DHL Supply Chain International Ordered To Cough Over A Billion To URA Over Tax Evasion

DHL Supply Chain International Ordered To Cough Over A Billion To URA Over Tax Evasion

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By Spy Uganda

DHL Supply Chain International Ltd, a Ugandan subsidiary of the the Deutsche Post (DHL group in Germany) has been ordered to pay UGX 1,484,422,000 of Value Added Tax (VAT) to URA in a ruling by the Tax Appeals Tribunal (TAT).

The ruling follows DHL’s appeal to TAT challenging URA’s position to collect VAT on imported services including management, Information Technology and internet connectivity services said to have been consumed between January 2014 and December 2016.

In DHL’s argument, the said services are procured and provided by the DHL Supply Chain Management GmbH, a subsidiary of the parent company the Deutsche Post (DHL group) in Germany, for the subsidiary stations across the world, however, the cost is met by individual regional offices according to consumption rate.

They added that during the period assessed, the Ugandan subsidiary company was unable to pay for the services due to financial constraints and as such, the parent company “forgave” DHL Uganda of its liabilities. The Ugandan company thus reversed these expenses and issued credit notes for the said reversal in 2017.

URA, represented by Counsel Mwajumah Nakku Mubiru and Diana Mulira Kagonyera from the Legal Department argued that the VAT assessment was based on the fact that the said services were duly provided to and consumed by DHL. It was also evident that DHL had deducted and paid the Withholding Tax (WHT) for the services which it received from its parent company but did not declare any VAT on the said amounts.

URA’s key witness, Ms. Jane Francis Baggya from the Domestic Taxes Department testified that from the audits done by URA, DHL Uganda acknowledged receipt of the services as evidenced by invoices and copies of contracts with service providers. The authority maintained that the credit notes were issued outside the audit period and in any case, these are not used to write off bad debts but rather correct errors in invoices.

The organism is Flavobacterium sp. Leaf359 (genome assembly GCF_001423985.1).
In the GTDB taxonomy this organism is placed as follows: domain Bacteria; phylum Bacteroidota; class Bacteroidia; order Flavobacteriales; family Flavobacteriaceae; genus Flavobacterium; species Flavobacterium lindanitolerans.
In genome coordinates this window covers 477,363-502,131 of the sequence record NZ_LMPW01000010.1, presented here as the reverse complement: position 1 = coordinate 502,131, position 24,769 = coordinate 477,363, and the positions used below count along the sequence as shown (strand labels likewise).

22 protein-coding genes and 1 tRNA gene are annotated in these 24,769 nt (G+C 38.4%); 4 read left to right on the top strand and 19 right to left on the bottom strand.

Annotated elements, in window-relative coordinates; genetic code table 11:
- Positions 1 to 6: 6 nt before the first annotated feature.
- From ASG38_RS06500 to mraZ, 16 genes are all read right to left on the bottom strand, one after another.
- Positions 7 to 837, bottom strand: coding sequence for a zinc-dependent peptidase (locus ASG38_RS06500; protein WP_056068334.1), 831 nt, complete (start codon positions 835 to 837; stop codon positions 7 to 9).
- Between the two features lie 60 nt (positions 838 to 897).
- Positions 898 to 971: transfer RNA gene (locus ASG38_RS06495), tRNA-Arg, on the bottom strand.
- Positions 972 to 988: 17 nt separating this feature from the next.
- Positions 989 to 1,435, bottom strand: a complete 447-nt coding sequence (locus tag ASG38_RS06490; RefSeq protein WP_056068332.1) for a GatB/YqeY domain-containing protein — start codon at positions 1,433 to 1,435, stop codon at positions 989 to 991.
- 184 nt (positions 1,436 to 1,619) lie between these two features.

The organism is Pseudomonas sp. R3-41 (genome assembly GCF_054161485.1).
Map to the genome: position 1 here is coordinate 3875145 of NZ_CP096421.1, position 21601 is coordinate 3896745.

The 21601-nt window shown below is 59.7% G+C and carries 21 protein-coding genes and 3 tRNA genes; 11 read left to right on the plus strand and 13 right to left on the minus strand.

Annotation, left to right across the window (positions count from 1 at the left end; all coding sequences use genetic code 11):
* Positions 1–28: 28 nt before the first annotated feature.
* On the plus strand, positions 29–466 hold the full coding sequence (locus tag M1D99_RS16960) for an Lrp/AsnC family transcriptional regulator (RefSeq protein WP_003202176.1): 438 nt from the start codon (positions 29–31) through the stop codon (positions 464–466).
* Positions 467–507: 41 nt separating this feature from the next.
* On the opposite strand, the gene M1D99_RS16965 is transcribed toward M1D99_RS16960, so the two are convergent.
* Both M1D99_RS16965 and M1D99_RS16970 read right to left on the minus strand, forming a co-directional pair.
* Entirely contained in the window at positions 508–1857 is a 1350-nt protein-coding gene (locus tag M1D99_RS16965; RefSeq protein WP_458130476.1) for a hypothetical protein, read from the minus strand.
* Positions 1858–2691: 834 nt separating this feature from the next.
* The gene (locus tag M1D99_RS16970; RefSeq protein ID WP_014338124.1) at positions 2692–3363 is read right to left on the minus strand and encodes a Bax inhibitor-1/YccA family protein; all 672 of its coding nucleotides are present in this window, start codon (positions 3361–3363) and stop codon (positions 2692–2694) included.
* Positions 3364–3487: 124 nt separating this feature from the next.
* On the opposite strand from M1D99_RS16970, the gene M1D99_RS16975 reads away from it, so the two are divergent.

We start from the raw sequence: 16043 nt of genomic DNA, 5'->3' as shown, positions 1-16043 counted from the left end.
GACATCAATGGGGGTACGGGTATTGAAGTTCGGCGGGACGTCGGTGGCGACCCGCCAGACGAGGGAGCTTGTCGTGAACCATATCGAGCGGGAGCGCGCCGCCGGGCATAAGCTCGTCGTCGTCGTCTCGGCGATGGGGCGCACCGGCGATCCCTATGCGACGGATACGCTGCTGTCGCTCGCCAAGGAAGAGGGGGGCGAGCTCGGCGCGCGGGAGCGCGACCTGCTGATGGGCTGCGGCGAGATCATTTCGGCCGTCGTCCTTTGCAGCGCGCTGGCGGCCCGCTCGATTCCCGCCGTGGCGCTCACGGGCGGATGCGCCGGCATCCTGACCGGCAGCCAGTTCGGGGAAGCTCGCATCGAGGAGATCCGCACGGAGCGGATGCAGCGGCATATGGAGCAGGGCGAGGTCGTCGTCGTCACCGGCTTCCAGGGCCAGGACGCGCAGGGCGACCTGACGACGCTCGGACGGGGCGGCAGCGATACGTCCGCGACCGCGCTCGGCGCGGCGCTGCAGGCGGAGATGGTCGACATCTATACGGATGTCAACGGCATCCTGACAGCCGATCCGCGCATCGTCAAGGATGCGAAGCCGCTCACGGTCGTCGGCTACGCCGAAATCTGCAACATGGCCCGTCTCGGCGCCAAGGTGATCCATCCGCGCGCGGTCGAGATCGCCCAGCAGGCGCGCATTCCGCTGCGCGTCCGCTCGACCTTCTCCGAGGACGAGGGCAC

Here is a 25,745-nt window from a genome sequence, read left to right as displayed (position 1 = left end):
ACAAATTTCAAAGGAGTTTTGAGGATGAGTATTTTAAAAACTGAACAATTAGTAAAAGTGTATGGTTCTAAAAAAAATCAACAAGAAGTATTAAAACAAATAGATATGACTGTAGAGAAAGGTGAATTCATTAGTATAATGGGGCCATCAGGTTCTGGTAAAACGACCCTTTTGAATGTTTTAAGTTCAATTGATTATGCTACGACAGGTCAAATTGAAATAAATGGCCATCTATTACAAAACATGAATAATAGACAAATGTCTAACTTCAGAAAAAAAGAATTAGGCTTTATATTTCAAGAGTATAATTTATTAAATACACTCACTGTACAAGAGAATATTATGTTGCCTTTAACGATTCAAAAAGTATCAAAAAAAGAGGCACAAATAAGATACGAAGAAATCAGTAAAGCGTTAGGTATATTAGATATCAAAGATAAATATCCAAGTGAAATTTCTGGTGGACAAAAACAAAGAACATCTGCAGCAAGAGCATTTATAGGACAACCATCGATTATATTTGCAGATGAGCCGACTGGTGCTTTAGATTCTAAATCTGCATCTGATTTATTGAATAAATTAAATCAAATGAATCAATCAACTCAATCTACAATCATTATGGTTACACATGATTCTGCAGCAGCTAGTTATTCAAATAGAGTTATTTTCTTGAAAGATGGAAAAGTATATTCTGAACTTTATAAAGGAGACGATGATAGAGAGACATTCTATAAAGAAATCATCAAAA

URA explained that the credit note move was only drawn to avoid paying VAT and claim a refund of the WHT earlier paid by DHL.

The Tribunal ruled that the function of a credit note is to correct amounts in invoices and returns arising from the occurrence of the transaction as per Section 22(1) of the VAT Act but not to write off a company’s debt.

TAT also found that credit notes issued for purposes of writing off a debt are not valid for the reason that they are not issued bonafide to correct a genuine mistake or overcharge. The issue of credit notes arose after DHL was assessed VAT arising from its declaration in payment of Withholding Tax. The services had been provided and consumed.

Further, TAT ruled that for VAT purposes, a transaction between DHL’s branch in Uganda and the head office outside Uganda falls within the scope of VAT and is liable to VAT. DHL was subsequently ordered to pay the VAT assessed of UGX. 1,484,422,000 with legal costs awarded to URA.

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